I’ll finish with the choice of Discovery Channel’s title for the show, Monster Squid: The Giant Is Real. I don’t know what to hate most.  First is the use of the term monster and the connotations it evokes.  Since when is a Giant Squid a monster?  What is monster supposed to imply here? The other part of the title that bothers me is the Giant Is Real as if every member of the public doesn’t know that Giant Squid are real.  It is also a slap in the face to every scientist who studies Giant Squid and ignores the 100′s of specimens and papers published on them.  <sarcasm> Thank you Discovery Channel for coming along with your fantastic video and proving once and for all that Giant Squids exist.  I wouldn’t know such horrible monsters were real without your important contributions </sarcasm>.  Seriously, Discovery Channel‘s  title reeks of desperation.  They could have called it Hey we have Giant Squid video and everyone would still watch.

Dr. M (1618 Posts)

Craig McClain is the Assistant Director of Science for the National Evolutionary Synthesis Center, created to facilitate research to address fundamental questions in evolutionary science. He has conducted deep-sea research for 11 years and published over 40 papers in the area. He has participated in dozens of expeditions taking him to the Antarctic and the most remote regions of the Pacific and Atlantic. Craig’s research focuses mainly on marine systems and particularly the biology of body size, biodiversity, and energy flow. He focuses often on deep-sea systems as a natural test of the consequences of energy limitation on biological systems. He is the author and chief editor of Deep-Sea News, a popular deep-sea themed blog, rated the number one ocean blog on the web and winner of numerous awards. Craig’s popular writing has been featured in Cosmos, Science Illustrated, American Scientist, Wired, Mental Floss, and the Open Lab: The Best Science Writing on the Web.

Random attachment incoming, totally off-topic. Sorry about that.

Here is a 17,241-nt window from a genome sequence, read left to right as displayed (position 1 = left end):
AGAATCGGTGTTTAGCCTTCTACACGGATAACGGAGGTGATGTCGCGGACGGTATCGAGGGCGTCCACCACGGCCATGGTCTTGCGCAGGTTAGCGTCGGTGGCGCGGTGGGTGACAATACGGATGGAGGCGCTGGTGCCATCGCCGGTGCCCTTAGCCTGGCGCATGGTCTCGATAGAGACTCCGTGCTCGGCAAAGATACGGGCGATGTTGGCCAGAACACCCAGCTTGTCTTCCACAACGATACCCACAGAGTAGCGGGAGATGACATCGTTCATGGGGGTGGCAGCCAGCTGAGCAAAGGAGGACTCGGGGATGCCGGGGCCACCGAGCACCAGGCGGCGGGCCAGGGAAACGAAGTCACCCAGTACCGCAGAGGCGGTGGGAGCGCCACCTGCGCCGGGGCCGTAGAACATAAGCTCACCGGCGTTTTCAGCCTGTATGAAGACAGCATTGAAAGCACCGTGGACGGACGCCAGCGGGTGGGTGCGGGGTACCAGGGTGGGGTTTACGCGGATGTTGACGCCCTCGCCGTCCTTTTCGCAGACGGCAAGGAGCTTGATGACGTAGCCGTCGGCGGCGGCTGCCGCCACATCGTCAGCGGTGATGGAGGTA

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8 comments on “Giant Squid on Video?!
  1. Hey now! I liked Mermaids: The Body Found! In fact I have a half-written screenplay for a pilot, should Syfy ever solicit scripts.

    Science? Of course not. Quality entertainment? Almost.

    But then again I have been running undersea roleplaying games since 1998.

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  6. That video of the giant squid spotting offended me as an American citizen. I observe the news and stay informed as should any proper, tax-paying citizen in the U.S.A. I fully expect the news that is presented to me to be true and not tampered with, and if it’s some bologna government cover up at least they have the decency to make their fib presentable. It was absolutely, cripplingly (if that’s a word) painfully obvious that the “Giant Squid” in the video shown on MSN was, very poorly, computer generated. My Irish-Catholic, Republican and patriotic side would not allow this irreverence to slither by unnoticed. However I will remain diplomatic albeit in the Irish sense of the word, [comment removed by editor]